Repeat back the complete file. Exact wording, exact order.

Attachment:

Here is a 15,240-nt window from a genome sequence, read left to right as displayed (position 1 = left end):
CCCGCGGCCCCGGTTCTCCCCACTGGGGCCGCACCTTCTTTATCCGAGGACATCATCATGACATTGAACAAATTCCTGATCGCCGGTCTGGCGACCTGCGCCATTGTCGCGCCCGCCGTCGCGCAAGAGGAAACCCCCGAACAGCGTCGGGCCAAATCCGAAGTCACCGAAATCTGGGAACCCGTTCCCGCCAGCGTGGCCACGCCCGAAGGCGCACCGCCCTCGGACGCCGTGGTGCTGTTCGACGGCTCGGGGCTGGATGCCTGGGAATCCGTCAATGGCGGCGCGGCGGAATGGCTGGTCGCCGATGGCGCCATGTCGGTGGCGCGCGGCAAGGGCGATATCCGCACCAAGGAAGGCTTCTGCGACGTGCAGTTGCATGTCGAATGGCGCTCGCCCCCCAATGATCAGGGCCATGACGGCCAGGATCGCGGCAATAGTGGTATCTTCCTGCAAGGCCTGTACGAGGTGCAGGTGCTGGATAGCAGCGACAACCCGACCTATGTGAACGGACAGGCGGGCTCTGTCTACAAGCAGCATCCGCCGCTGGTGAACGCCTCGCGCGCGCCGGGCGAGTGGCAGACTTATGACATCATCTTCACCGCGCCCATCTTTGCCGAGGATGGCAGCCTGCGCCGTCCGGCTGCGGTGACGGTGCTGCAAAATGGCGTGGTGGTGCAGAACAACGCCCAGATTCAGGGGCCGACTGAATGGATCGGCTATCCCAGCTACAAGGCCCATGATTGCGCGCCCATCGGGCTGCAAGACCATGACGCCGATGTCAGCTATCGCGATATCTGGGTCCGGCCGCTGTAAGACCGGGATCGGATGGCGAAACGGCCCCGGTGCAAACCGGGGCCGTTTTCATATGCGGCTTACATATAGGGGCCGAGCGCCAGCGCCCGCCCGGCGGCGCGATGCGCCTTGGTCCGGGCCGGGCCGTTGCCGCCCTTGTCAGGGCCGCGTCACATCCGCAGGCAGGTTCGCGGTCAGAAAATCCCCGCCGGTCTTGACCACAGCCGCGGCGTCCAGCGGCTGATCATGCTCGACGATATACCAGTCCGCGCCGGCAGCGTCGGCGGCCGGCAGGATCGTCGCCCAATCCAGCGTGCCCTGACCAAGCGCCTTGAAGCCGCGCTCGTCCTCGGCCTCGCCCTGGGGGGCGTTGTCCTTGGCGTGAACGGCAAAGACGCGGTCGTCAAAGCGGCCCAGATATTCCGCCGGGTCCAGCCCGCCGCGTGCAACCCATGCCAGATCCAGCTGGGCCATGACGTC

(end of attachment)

Here is a 15,240-nt window from a genome sequence, read left to right as displayed (position 1 = left end):
CCCGCGGCCCCGGTTCTCCCCACTGGGGCCGCACCTTCTTTATCCGAGGACATCATCATGACATTGAACAAATTCCTGATCGCCGGTCTGGCGACCTGCGCCATTGTCGCGCCCGCCGTCGCGCAAGAGGAAACCCCCGAACAGCGTCGGGCCAAATCCGAAGTCACCGAAATCTGGGAACCCGTTCCCGCCAGCGTGGCCACGCCCGAAGGCGCACCGCCCTCGGACGCCGTGGTGCTGTTCGACGGCTCGGGGCTGGATGCCTGGGAATCCGTCAATGGCGGCGCGGCGGAATGGCTGGTCGCCGATGGCGCCATGTCGGTGGCGCGCGGCAAGGGCGATATCCGCACCAAGGAAGGCTTCTGCGACGTGCAGTTGCATGTCGAATGGCGCTCGCCCCCCAATGATCAGGGCCATGACGGCCAGGATCGCGGCAATAGTGGTATCTTCCTGCAAGGCCTGTACGAGGTGCAGGTGCTGGATAGCAGCGACAACCCGACCTATGTGAACGGACAGGCGGGCTCTGTCTACAAGCAGCATCCGCCGCTGGTGAACGCCTCGCGCGCGCCGGGCGAGTGGCAGACTTATGACATCATCTTCACCGCGCCCATCTTTGCCGAGGATGGCAGCCTGCGCCGTCCGGCTGCGGTGACGGTGCTGCAAAATGGCGTGGTGGTGCAGAACAACGCCCAGATTCAGGGGCCGACTGAATGGATCGGCTATCCCAGCTACAAGGCCCATGATTGCGCGCCCATCGGGCTGCAAGACCATGACGCCGATGTCAGCTATCGCGATATCTGGGTCCGGCCGCTGTAAGACCGGGATCGGATGGCGAAACGGCCCCGGTGCAAACCGGGGCCGTTTTCATATGCGGCTTACATATAGGGGCCGAGCGCCAGCGCCCGCCCGGCGGCGCGATGCGCCTTGGTCCGGGCCGGGCCGTTGCCGCCCTTGTCAGGGCCGCGTCACATCCGCAGGCAGGTTCGCGGTCAGAAAATCCCCGCCGGTCTTGACCACAGCCGCGGCGTCCAGCGGCTGATCATGCTCGACGATATACCAGTCCGCGCCGGCAGCGTCGGCGGCCGGCAGGATCGTCGCCCAATCCAGCGTGCCCTGACCAAGCGCCTTGAAGCCGCGCTCGTCCTCGGCCTCGCCCTGGGGGGCGTTGTCCTTGGCGTGAACGGCAAAGACGCGGTCGTCAAAGCGGCCCAGATATTCCGCCGGGTCCAGCCCGCCGCGTGCAACCCATGCCAGATCCAGCTGGGCCATGACGTC